Saturday, December 15, 2007

Asia-Pacific Water Summit: region's fragile freshwater resources threatened by climate change: Water problems in the Asia Pacific region are severe, with one out of five people in the region not having access to safe drinking water, and half of the population without access to adequate sanitation. In addition, the region has increasingly suffered from water-related disasters. Unless something is done soon, the severe water problems across the Asia-Pacific region will considerably worsen under the influence of climate change. This was the message from several Heads of State attending the first day of the 1st Asia-Pacific Water Summit.

Climate variability and change is already affecting water resources and their management in many parts of the region, as notably illustrated by the large-scale retreat of Himalayan glaciers and the growing threat of sea level rise to small island countries and low-lying areas.

Prime Minister of the Royal Government of Bhutan, His Excellency Lyonpo Dr. Kinzang Dorji, raised the effects of climate change faced by his country and brought about by global warming. “Our glaciers are rapidly receding thereby posing grave threats to human settlements in the downstream valleys caused by events such as the glacial lake outbursts and flash floods”, he explained.

…Representing a small island country, the President of the Republic of Palau , His Excellency Mr. Tommy Esang Remengesau, illustrated “how every country, no matter how large or small, depends for its very existence and livelihood on the availability of fresh water. Just as we must carefully manage our marine resources, we must carefully protect and manage our freshwater sources” he said, adding that “while it seems to rain a lot in Palau, we simply cannot count on freshwater literally falling from the sky and solving our water management problems.”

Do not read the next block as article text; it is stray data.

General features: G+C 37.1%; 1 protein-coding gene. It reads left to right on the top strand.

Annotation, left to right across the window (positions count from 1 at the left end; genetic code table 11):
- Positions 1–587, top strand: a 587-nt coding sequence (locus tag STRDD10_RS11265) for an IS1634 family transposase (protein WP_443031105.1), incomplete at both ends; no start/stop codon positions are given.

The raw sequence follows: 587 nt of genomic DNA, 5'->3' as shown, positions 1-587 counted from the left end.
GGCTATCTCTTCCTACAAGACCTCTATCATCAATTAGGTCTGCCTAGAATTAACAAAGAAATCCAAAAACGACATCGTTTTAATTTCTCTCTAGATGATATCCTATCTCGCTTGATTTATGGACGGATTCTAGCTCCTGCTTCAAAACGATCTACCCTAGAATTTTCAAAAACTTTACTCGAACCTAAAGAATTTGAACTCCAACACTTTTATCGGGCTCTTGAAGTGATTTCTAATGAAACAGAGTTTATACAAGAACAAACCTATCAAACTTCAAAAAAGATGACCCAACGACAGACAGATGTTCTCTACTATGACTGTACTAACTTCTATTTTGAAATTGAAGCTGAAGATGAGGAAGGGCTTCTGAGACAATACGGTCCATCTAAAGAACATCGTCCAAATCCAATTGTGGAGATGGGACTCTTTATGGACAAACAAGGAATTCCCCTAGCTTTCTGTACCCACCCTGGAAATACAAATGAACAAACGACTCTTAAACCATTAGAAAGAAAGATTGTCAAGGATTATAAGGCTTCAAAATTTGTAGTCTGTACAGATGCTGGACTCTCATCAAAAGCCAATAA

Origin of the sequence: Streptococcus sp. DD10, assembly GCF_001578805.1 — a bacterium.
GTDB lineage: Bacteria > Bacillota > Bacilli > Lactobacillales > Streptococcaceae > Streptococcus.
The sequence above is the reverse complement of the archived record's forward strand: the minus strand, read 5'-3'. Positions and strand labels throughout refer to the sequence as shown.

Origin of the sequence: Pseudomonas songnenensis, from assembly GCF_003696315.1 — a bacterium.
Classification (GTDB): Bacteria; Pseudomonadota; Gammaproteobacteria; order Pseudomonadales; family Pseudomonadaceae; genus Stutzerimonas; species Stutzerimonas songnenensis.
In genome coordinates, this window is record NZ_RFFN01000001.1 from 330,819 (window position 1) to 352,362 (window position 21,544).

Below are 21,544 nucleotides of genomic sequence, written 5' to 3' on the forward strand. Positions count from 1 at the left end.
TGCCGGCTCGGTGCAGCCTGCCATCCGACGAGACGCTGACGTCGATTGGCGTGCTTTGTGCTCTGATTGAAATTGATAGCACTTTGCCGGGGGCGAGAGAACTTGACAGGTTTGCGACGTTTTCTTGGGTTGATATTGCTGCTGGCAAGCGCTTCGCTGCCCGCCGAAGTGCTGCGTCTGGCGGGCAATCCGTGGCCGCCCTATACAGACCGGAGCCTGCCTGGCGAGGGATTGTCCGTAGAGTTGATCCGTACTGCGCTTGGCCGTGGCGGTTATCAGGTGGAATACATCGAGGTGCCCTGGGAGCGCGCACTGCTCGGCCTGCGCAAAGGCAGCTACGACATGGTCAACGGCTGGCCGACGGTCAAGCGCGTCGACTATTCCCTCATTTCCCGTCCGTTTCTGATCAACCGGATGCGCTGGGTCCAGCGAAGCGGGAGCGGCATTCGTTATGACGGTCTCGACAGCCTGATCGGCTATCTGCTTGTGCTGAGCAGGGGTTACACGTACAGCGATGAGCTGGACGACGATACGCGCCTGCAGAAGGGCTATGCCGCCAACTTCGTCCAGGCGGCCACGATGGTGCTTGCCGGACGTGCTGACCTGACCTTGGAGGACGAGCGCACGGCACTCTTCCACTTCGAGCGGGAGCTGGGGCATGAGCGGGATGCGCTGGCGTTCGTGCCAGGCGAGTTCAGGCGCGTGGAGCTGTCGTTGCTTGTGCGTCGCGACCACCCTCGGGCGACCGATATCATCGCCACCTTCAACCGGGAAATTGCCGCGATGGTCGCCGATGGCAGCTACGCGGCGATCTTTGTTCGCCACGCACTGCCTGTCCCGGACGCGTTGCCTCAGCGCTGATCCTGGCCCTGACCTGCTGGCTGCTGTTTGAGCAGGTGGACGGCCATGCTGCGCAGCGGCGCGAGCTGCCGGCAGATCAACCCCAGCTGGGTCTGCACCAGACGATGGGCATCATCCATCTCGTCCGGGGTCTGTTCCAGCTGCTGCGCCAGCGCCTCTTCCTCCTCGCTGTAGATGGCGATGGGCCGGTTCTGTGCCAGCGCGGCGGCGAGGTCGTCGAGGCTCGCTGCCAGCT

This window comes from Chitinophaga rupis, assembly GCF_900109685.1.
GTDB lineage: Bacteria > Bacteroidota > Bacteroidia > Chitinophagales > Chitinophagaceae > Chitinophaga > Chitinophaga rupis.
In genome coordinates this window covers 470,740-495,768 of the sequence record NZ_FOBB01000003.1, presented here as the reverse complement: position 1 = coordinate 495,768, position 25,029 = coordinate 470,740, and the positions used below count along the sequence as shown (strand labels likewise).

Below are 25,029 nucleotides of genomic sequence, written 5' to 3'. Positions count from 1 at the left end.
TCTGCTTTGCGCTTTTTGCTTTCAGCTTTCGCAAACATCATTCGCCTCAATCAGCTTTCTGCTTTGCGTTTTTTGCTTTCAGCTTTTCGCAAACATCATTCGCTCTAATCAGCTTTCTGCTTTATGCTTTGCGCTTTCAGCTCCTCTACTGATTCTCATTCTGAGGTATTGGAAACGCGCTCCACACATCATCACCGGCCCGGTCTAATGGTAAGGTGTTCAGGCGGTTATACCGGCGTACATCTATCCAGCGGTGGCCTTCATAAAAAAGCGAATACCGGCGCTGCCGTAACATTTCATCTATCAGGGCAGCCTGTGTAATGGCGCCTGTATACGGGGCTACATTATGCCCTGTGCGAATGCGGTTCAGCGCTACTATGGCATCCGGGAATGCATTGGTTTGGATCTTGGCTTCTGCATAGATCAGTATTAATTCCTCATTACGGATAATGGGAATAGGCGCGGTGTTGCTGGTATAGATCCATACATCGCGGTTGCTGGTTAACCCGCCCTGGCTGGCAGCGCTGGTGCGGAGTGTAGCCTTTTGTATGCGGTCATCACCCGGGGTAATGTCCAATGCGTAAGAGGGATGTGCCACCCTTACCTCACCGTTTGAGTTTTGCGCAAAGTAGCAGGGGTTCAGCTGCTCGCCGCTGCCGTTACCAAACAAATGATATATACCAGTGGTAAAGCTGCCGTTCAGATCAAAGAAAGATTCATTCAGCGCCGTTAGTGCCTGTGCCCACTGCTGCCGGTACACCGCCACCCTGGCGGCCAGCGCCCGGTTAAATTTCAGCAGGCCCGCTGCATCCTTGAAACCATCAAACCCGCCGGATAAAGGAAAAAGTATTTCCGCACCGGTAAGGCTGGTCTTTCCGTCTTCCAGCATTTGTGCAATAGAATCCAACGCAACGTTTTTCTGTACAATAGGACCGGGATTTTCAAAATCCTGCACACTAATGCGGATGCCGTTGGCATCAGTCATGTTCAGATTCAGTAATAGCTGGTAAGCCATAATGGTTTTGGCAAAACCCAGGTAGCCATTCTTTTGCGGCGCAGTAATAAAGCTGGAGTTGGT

Palau is also aware of the necessity to prepare for natural disaster emergencies involving water. The large number of drought and tropical storms hitting small islands in recent years has significantly increased the need and demand for services of our National Disaster Management Offices. Mr Tommy Esang Remengesau said explained that this office works closely with the private sector and civil society to ensure that national water rationing would be effectively enforced during times of drought. We need greater capacity in this area, as management of water resources in times of natural disasters must be addressed at the earliest possible time.

….The Asia-Pacific is the most vulnerable region in the world with regards to water-related disasters that hinder sustainable development and poverty reduction. Between 1960 and 2006, over 600 thousand casualties were recorded, accounting for over 80% of casualties from water-related disasters worldwide, in addition to US$ 8 billion worth of economic damage during the same period. Severe water-related disaster events such as floods, droughts, tsunamis, windstorms, landslides, storm-surges, water-born diseases and epidemics have escalated since the turn of the 21st century.

The Asia-Pacific Water Forum (APWF) is working to increase the region’s access to improved water supplies and sanitation, protect and restore river basins, and reduce people’s vulnerability to water-related disasters. The APWF champions efforts aimed at boosting investments, building capacity, increasing public outreach and enhancing cooperation in the water sector at the regional level.

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